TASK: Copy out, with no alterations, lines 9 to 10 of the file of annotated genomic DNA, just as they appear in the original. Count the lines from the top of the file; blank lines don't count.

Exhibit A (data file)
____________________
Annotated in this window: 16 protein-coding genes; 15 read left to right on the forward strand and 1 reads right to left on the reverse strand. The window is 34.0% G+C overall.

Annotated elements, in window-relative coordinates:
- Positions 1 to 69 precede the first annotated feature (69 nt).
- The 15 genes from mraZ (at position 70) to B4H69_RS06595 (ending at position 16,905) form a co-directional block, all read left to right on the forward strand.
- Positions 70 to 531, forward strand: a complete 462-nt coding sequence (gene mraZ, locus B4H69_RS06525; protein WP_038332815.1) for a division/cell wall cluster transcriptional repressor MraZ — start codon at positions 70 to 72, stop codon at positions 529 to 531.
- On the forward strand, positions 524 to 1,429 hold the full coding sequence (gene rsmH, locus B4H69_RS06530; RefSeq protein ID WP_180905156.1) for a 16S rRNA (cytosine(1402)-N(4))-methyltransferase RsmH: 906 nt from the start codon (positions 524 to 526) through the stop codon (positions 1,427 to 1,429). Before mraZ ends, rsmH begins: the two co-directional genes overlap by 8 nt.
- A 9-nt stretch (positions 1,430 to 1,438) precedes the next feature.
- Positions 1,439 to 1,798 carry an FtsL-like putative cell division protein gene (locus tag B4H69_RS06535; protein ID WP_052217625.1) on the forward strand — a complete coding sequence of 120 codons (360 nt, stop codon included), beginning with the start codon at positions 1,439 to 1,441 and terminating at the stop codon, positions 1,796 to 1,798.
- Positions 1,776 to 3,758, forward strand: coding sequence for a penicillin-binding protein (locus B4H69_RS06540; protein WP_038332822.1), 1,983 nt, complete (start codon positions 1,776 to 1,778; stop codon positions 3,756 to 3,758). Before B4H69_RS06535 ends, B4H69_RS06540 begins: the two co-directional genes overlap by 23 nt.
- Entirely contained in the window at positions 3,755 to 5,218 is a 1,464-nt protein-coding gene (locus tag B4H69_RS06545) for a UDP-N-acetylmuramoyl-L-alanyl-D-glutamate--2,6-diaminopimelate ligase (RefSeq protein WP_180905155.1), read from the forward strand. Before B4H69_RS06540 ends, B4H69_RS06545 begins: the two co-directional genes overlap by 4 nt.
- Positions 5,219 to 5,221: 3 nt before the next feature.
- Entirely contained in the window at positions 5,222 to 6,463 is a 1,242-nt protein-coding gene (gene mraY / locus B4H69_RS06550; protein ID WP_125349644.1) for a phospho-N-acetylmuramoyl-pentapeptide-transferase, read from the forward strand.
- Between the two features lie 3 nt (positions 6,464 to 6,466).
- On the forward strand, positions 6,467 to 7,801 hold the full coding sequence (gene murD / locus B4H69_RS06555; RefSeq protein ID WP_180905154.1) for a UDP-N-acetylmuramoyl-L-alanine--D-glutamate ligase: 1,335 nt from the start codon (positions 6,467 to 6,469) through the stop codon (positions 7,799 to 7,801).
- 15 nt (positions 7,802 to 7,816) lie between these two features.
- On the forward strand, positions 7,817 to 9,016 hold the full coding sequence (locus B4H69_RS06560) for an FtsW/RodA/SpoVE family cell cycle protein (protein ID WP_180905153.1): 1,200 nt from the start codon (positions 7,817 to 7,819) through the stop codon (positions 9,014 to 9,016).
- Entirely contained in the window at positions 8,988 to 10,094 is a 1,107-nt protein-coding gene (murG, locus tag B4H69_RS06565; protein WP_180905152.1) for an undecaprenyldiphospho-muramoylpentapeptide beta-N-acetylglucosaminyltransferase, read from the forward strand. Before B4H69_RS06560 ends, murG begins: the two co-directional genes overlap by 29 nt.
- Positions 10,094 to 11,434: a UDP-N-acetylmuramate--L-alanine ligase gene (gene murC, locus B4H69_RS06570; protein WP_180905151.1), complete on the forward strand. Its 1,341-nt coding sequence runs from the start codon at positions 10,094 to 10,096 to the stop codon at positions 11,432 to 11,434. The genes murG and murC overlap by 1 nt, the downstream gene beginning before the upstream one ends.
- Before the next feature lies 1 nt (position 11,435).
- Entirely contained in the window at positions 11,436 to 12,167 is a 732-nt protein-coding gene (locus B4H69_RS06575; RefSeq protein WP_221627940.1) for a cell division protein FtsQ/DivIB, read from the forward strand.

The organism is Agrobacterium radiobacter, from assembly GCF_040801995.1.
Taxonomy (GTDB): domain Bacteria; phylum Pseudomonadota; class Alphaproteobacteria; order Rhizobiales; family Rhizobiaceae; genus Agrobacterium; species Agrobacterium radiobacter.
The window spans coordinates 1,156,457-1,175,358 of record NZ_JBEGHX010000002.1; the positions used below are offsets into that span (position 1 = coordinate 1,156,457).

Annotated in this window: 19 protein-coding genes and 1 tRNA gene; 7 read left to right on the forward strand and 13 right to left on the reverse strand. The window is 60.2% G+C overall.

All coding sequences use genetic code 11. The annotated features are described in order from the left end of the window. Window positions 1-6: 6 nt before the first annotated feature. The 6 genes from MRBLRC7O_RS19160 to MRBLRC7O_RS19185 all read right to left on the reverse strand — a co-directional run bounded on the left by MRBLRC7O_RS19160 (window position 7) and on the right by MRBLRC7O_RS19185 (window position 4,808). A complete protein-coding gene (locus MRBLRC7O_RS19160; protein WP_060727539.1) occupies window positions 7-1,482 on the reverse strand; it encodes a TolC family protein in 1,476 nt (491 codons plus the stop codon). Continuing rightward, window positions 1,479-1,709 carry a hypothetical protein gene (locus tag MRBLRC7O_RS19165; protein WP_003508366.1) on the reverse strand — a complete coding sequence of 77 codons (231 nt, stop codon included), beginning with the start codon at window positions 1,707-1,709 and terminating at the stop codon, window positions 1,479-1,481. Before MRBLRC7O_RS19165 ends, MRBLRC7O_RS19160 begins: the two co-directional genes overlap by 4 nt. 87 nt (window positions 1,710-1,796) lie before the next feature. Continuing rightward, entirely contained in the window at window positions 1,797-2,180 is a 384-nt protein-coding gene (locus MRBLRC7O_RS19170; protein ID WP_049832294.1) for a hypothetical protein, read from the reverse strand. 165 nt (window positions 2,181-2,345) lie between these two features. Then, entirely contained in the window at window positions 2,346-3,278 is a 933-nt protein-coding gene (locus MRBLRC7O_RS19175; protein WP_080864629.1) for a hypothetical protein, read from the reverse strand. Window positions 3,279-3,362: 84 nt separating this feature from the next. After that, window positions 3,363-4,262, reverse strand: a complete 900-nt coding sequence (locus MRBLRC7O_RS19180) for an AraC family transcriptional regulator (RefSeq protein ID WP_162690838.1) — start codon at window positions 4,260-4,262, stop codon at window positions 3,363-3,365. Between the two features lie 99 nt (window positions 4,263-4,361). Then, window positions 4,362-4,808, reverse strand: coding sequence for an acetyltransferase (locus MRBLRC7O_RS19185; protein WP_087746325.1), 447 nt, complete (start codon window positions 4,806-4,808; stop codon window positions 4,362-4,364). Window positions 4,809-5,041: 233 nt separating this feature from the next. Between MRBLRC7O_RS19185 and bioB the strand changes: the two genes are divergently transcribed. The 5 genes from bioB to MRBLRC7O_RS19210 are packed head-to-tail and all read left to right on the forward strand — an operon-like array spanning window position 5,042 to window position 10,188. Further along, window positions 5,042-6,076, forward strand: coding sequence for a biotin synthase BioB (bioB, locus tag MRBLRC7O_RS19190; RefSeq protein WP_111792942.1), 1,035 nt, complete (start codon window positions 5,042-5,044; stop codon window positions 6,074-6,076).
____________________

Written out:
- Positions 1,776 to 3,758, forward strand: coding sequence for a penicillin-binding protein (locus B4H69_RS06540; protein WP_038332822.1), 1,983 nt, complete (start codon positions 1,776 to 1,778; stop codon positions 3,756 to 3,758). Before B4H69_RS06535 ends, B4H69_RS06540 begins: the two co-directional genes overlap by 23 nt.
- Entirely contained in the window at positions 3,755 to 5,218 is a 1,464-nt protein-coding gene (locus tag B4H69_RS06545) for a UDP-N-acetylmuramoyl-L-alanyl-D-glutamate--2,6-diaminopimelate ligase (RefSeq protein WP_180905155.1), read from the forward strand. Before B4H69_RS06540 ends, B4H69_RS06545 begins: the two co-directional genes overlap by 4 nt.